Grounded Container Ship in Suez Canal Refloated
The shipping agency GAC reports that the grounded 12,500 TEU container ship MSC Fabiola was refloated in the early hours of Saturday, April 30, and resumed her southbound journey on the Suez Canal with an escort of five tugs.
GAC suggested Friday that the grounding was caused by engine trouble, and the Suez Canal Authority confirmed Sunday that it was due to an equipment malfunction. She has reportedly not sustained major damage from the incident.
The Suez Canal Authority said that the Southbound Convoy – stalled at Great Bitter Lake due to the grounding – resumed its transit shortly after, and that the Northbound Convoy would be rescheduled.
The latest Daily Report of Ships and Net Tonnage from the Authority’s public site reported a total of 57 vessels transiting the canal on April 30, including both northbound and southbound vessels.
On Friday, 24 hours after the grounding, vessel tracking data from MarineTraffic showed the Fabiola against the canal's western bank, midway between Great Bitter Lake and Suez, a single lane area not included in the New Suez Canal expansion project. The expansion's parallel canals permitted traffic to continue unimpeded during a similar incident in February, when the New Katerina grounded just north of Ismailia.
The Fabiola's AIS transmissions May 2 show her at anchor off Adabiya, in the Gulf of Suez.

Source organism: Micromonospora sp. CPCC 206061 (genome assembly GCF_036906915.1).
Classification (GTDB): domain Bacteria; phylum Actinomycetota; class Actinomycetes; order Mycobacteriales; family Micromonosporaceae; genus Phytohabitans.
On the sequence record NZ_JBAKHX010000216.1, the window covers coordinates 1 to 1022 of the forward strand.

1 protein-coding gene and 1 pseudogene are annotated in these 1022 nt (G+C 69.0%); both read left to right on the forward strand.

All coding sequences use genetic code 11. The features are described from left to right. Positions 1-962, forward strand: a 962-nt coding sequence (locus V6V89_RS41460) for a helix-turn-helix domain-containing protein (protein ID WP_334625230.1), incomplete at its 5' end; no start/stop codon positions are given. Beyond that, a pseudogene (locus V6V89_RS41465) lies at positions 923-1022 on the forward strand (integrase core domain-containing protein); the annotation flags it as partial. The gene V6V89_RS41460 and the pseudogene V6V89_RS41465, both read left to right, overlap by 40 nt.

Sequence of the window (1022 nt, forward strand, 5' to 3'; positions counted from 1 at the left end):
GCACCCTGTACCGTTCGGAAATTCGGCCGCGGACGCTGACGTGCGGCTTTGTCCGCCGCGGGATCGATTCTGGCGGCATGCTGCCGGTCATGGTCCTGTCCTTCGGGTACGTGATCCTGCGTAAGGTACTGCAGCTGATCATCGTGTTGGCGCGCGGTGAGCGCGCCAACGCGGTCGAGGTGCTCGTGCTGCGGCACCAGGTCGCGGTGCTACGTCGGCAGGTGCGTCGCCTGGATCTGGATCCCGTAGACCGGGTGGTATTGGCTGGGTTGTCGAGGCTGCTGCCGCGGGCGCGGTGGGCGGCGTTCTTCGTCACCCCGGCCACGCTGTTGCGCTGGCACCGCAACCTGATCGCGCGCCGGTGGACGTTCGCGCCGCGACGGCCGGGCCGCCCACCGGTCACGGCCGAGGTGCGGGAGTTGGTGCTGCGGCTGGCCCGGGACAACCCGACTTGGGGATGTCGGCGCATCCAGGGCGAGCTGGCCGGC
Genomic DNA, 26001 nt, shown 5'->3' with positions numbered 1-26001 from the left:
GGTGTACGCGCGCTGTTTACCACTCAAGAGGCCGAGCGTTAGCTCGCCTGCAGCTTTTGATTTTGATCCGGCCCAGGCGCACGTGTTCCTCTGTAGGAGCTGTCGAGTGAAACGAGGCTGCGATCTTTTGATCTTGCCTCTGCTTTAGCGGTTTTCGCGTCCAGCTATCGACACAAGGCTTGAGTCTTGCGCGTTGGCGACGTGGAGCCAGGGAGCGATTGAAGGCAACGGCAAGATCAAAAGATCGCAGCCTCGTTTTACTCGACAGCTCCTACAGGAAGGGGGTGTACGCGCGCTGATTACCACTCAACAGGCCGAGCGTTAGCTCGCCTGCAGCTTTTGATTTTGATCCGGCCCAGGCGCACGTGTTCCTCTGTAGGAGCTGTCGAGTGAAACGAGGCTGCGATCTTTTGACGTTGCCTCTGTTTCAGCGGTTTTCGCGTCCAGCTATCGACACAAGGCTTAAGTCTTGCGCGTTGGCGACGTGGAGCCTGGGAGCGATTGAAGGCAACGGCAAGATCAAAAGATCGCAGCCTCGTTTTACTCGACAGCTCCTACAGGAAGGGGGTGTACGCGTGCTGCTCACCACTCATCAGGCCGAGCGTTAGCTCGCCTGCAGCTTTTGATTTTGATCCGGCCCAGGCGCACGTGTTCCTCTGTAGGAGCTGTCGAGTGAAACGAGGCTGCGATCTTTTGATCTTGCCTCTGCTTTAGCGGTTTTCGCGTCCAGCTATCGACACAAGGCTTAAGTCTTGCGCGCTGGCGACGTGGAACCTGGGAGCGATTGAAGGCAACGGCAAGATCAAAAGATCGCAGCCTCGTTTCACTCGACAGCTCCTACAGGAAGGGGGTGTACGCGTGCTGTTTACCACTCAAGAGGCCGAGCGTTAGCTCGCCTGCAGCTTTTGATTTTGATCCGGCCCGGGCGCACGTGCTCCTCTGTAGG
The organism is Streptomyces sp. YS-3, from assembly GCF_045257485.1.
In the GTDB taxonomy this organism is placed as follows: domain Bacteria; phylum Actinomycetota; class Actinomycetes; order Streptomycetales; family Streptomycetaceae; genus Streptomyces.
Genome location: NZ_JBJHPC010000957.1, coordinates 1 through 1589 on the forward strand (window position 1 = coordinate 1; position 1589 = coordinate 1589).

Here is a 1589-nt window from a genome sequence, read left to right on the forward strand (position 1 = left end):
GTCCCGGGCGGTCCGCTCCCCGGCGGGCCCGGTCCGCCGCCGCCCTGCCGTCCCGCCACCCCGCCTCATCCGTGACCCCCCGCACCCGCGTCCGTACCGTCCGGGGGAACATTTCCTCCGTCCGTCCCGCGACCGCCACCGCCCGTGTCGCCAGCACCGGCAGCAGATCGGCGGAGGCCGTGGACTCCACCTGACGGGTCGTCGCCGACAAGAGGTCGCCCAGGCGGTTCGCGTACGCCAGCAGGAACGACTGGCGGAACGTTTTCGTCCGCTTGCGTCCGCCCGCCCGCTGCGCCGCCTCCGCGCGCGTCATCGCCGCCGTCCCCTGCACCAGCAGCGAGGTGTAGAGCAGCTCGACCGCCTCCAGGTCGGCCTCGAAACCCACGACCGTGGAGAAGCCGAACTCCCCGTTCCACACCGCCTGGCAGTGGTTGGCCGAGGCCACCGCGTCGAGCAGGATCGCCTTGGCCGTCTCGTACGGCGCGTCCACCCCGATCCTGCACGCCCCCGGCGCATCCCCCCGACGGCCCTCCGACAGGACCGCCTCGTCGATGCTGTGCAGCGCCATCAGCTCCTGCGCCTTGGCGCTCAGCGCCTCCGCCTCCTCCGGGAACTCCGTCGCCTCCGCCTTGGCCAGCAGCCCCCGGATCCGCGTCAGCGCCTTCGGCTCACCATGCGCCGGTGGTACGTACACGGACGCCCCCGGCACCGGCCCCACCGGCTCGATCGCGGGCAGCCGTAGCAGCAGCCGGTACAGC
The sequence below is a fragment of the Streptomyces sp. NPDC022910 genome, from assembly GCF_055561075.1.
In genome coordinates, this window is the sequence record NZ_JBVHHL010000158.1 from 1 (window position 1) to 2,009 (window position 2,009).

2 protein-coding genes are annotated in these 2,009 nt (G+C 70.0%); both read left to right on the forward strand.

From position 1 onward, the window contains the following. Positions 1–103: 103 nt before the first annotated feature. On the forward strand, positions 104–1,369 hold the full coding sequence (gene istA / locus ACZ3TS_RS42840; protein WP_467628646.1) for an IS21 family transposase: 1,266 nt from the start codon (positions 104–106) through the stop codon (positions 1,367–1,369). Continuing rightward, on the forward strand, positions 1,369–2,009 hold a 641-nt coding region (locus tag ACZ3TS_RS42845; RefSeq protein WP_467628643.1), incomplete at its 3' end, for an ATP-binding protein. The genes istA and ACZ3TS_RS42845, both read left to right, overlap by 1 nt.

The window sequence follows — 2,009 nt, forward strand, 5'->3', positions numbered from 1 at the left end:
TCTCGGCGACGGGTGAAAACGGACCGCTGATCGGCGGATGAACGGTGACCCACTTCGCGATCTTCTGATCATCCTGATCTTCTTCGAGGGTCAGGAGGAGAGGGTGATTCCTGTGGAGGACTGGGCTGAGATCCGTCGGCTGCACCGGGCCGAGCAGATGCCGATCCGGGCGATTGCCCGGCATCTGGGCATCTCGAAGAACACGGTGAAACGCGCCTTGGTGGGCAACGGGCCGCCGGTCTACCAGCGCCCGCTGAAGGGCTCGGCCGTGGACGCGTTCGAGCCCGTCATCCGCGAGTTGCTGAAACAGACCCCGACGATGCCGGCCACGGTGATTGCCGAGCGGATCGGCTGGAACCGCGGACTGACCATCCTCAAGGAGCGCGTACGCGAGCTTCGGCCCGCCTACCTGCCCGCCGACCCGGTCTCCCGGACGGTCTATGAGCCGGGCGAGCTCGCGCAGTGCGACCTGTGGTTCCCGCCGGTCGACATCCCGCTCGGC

Analysts suggested that the effect on operators of a blocked canal could be costly. In a blog post April 29, Mark Deverill, Director of Maritime Data for Genscape, said that “if the canal is blocked for a long period, then the alternative route between Europe and Asia involves going around the Cape of Good Hope, adding over 4,000 miles to the voyage to most European ports . . .A large ship doing 15 knots may use 40+ tons of fuel a day [adding] $72,000 to cover the extra 4,000 miles.”
“Some of that extra cost would be discounted against canal fees, but it is evident that there are long delays and high costs involved in not using the canal,” he added.
The Canal Authority has recently begun a discount program for certain North America-to-Asia bound container vessel transits, in order to win back some of the traffic opting for the Cape of Good Hope route due to low bunker costs.